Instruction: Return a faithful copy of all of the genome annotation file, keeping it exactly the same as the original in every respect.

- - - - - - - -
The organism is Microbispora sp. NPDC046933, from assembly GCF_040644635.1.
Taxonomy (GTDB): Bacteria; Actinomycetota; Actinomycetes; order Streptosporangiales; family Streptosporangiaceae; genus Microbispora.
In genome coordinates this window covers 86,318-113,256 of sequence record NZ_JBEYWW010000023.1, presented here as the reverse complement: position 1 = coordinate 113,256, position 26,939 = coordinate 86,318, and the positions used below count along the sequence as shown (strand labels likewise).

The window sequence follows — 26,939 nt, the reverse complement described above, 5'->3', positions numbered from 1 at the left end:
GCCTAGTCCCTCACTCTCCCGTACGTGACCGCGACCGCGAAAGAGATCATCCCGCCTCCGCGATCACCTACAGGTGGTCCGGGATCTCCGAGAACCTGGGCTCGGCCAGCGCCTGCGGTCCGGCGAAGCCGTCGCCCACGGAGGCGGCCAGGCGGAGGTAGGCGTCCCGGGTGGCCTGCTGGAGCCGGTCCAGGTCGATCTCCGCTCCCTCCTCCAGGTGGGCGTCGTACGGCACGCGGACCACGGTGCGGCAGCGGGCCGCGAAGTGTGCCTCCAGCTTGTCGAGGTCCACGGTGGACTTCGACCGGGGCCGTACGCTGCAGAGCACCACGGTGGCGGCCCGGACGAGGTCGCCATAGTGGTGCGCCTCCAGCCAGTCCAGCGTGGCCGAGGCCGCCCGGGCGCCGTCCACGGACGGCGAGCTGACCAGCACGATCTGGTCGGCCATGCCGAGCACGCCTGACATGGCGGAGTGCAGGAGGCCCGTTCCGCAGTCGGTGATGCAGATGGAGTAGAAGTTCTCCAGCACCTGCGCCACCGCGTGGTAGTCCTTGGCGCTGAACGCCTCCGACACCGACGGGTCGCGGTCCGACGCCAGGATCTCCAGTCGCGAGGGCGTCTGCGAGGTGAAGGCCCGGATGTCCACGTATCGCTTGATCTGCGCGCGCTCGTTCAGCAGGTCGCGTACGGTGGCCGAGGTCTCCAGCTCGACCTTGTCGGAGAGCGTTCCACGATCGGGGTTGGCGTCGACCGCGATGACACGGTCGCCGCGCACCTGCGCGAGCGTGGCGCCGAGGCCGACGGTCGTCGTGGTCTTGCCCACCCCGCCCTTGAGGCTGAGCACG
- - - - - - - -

The organism is Microbispora sp. NPDC046933, from assembly GCF_040644635.1.
Taxonomy (GTDB): Bacteria; Actinomycetota; Actinomycetes; order Streptosporangiales; family Streptosporangiaceae; genus Microbispora.
In genome coordinates this window covers 86,318-113,256 of sequence record NZ_JBEYWW010000023.1, presented here as the reverse complement: position 1 = coordinate 113,256, position 26,939 = coordinate 86,318, and the positions used below count along the sequence as shown (strand labels likewise).

The window sequence follows — 26,939 nt, the reverse complement described above, 5'->3', positions numbered from 1 at the left end:
GCCTAGTCCCTCACTCTCCCGTACGTGACCGCGACCGCGAAAGAGATCATCCCGCCTCCGCGATCACCTACAGGTGGTCCGGGATCTCCGAGAACCTGGGCTCGGCCAGCGCCTGCGGTCCGGCGAAGCCGTCGCCCACGGAGGCGGCCAGGCGGAGGTAGGCGTCCCGGGTGGCCTGCTGGAGCCGGTCCAGGTCGATCTCCGCTCCCTCCTCCAGGTGGGCGTCGTACGGCACGCGGACCACGGTGCGGCAGCGGGCCGCGAAGTGTGCCTCCAGCTTGTCGAGGTCCACGGTGGACTTCGACCGGGGCCGTACGCTGCAGAGCACCACGGTGGCGGCCCGGACGAGGTCGCCATAGTGGTGCGCCTCCAGCCAGTCCAGCGTGGCCGAGGCCGCCCGGGCGCCGTCCACGGACGGCGAGCTGACCAGCACGATCTGGTCGGCCATGCCGAGCACGCCTGACATGGCGGAGTGCAGGAGGCCCGTTCCGCAGTCGGTGATGCAGATGGAGTAGAAGTTCTCCAGCACCTGCGCCACCGCGTGGTAGTCCTTGGCGCTGAACGCCTCCGACACCGACGGGTCGCGGTCCGACGCCAGGATCTCCAGTCGCGAGGGCGTCTGCGAGGTGAAGGCCCGGATGTCCACGTATCGCTTGATCTGCGCGCGCTCGTTCAGCAGGTCGCGTACGGTGGCCGAGGTCTCCAGCTCGACCTTGTCGGAGAGCGTTCCACGATCGGGGTTGGCGTCGACCGCGATGACACGGTCGCCGCGCACCTGCGCGAGCGTGGCGCCGAGGCCGACGGTCGTCGTGGTCTTGCCCACCCCGCCCTTGAGGCTGAGCACG